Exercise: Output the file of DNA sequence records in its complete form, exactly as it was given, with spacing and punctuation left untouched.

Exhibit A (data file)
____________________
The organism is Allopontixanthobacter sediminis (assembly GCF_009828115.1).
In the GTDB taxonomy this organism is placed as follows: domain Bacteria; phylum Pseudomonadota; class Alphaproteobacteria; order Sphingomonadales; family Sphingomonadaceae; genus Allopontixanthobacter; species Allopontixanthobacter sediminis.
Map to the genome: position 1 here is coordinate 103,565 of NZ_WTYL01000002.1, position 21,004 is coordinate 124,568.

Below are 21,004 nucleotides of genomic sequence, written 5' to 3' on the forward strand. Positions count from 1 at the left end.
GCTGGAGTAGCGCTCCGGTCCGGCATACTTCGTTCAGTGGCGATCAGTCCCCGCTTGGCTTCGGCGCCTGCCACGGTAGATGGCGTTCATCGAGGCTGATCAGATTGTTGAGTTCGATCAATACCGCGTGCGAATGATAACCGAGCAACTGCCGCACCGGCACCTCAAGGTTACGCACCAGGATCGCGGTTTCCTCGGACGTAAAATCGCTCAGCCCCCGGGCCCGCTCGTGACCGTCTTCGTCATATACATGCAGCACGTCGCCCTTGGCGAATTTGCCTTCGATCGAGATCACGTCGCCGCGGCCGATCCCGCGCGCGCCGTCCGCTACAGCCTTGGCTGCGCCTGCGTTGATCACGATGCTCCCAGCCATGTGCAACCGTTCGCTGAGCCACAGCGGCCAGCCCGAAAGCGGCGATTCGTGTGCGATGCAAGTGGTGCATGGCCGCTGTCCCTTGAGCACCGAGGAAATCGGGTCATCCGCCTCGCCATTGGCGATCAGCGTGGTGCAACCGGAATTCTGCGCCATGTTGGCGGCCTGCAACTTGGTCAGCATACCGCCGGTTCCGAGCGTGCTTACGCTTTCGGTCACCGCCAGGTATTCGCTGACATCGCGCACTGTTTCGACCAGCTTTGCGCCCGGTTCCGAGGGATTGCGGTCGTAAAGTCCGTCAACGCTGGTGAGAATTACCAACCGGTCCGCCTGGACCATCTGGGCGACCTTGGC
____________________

The organism is Allopontixanthobacter sediminis (assembly GCF_009828115.1).
In the GTDB taxonomy this organism is placed as follows: domain Bacteria; phylum Pseudomonadota; class Alphaproteobacteria; order Sphingomonadales; family Sphingomonadaceae; genus Allopontixanthobacter; species Allopontixanthobacter sediminis.
Map to the genome: position 1 here is coordinate 103,565 of NZ_WTYL01000002.1, position 21,004 is coordinate 124,568.

Below are 21,004 nucleotides of genomic sequence, written 5' to 3' on the forward strand. Positions count from 1 at the left end.
GCTGGAGTAGCGCTCCGGTCCGGCATACTTCGTTCAGTGGCGATCAGTCCCCGCTTGGCTTCGGCGCCTGCCACGGTAGATGGCGTTCATCGAGGCTGATCAGATTGTTGAGTTCGATCAATACCGCGTGCGAATGATAACCGAGCAACTGCCGCACCGGCACCTCAAGGTTACGCACCAGGATCGCGGTTTCCTCGGACGTAAAATCGCTCAGCCCCCGGGCCCGCTCGTGACCGTCTTCGTCATATACATGCAGCACGTCGCCCTTGGCGAATTTGCCTTCGATCGAGATCACGTCGCCGCGGCCGATCCCGCGCGCGCCGTCCGCTACAGCCTTGGCTGCGCCTGCGTTGATCACGATGCTCCCAGCCATGTGCAACCGTTCGCTGAGCCACAGCGGCCAGCCCGAAAGCGGCGATTCGTGTGCGATGCAAGTGGTGCATGGCCGCTGTCCCTTGAGCACCGAGGAAATCGGGTCATCCGCCTCGCCATTGGCGATCAGCGTGGTGCAACCGGAATTCTGCGCCATGTTGGCGGCCTGCAACTTGGTCAGCATACCGCCGGTTCCGAGCGTGCTTACGCTTTCGGTCACCGCCAGGTATTCGCTGACATCGCGCACTGTTTCGACCAGCTTTGCGCCCGGTTCCGAGGGATTGCGGTCGTAAAGTCCGTCAACGCTGGTGAGAATTACCAACCGGTCCGCCTGGACCATCTGGGCGACCTTGGC